Ladyship | Sojourners


"Yeah, me and Mattie, we was always together,"
Carla told me, "in that state school
we smoke together, dance together,
we always laughin', raisin' hell together;
couldn't nothin' break that ladyship.
One day after class we climb the fence,
run away together--she held my hand
when my first baby came in the woods."

"Pregnant again?" Carla's social worker sighed.
"What is Miss Barnes trying to do,
populate the entire state of Maryland?"

"The first one I called Carlene," Carla said.
"Then came Danny Lee, then Markie,
then Joseph and Mary, the twins--
they in the same foster home--
I got to get out of here, start raisin' up them kids!"

Word came down the street-vine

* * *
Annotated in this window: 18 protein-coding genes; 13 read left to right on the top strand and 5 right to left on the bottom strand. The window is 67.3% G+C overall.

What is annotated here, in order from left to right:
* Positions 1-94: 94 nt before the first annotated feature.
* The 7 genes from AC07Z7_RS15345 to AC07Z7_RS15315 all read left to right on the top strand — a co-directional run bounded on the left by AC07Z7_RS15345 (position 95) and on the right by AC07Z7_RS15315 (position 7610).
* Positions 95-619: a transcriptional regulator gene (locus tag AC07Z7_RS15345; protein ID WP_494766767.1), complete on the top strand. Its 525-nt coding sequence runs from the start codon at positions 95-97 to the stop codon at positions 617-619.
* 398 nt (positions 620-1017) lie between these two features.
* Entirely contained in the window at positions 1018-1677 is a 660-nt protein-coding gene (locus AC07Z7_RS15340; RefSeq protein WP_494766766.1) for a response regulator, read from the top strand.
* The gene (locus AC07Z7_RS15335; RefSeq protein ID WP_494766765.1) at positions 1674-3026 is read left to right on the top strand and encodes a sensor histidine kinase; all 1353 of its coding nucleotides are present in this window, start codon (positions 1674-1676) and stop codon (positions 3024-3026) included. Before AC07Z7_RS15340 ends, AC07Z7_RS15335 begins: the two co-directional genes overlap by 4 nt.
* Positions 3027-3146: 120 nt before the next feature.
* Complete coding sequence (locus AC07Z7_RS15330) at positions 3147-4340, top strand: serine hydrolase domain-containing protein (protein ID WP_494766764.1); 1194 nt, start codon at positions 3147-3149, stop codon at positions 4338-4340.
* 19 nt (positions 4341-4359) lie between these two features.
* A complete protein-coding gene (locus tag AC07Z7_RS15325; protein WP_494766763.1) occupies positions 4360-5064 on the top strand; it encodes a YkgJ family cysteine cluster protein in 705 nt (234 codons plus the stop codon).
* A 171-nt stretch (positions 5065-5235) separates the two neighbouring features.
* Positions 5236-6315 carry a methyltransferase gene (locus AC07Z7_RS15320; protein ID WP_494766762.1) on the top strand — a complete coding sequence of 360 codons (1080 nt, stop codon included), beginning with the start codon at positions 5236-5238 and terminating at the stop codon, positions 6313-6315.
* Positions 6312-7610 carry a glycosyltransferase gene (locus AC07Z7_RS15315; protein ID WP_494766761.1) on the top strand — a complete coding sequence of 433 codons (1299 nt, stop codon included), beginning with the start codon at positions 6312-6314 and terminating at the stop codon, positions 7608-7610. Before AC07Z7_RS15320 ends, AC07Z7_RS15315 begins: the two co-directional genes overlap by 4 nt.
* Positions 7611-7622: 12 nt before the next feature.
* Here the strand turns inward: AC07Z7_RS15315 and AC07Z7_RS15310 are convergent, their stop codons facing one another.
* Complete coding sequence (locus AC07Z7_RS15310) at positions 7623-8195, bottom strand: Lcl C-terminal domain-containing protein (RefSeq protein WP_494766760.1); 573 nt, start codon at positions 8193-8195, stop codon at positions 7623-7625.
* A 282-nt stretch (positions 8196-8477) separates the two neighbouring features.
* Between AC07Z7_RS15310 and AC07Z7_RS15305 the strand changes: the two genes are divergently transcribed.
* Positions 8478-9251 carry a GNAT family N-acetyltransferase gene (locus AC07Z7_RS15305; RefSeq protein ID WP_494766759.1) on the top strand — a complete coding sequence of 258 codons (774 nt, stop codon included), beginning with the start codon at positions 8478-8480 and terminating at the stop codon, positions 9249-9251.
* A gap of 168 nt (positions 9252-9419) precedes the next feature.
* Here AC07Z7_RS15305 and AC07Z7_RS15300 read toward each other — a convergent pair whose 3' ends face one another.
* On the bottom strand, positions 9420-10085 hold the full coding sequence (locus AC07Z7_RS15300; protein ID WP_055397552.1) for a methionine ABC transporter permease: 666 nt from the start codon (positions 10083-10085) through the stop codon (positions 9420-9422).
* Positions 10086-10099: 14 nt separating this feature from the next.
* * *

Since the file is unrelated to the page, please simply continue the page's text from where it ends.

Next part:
how Carla went into labor in an alley,
screaming so wild the cops took her
to St. Elizabeth's instead of DC General.
They say the baby came breech-birth
on the psychiatrist's floor--Carla screaming
something about the woods,
trying to hold the nurse's bloody hand.

Last week I saw Carla on N Street.
She had a new wig with a pink ribbon.
Said she was cleaning floors for some blind lady,
said a little girl came out of her sucking her fingers.
Carla turned, turned back;
"Hey, Wyomi, I tell you I name this one Mattie?"

Naomi Thiers was a Washington, D.C.-area poet whose work had been published in literary magazines and in the 1981 Sri Chinmoy Anthology of Spiritual Poetry at the time this poem appeared.

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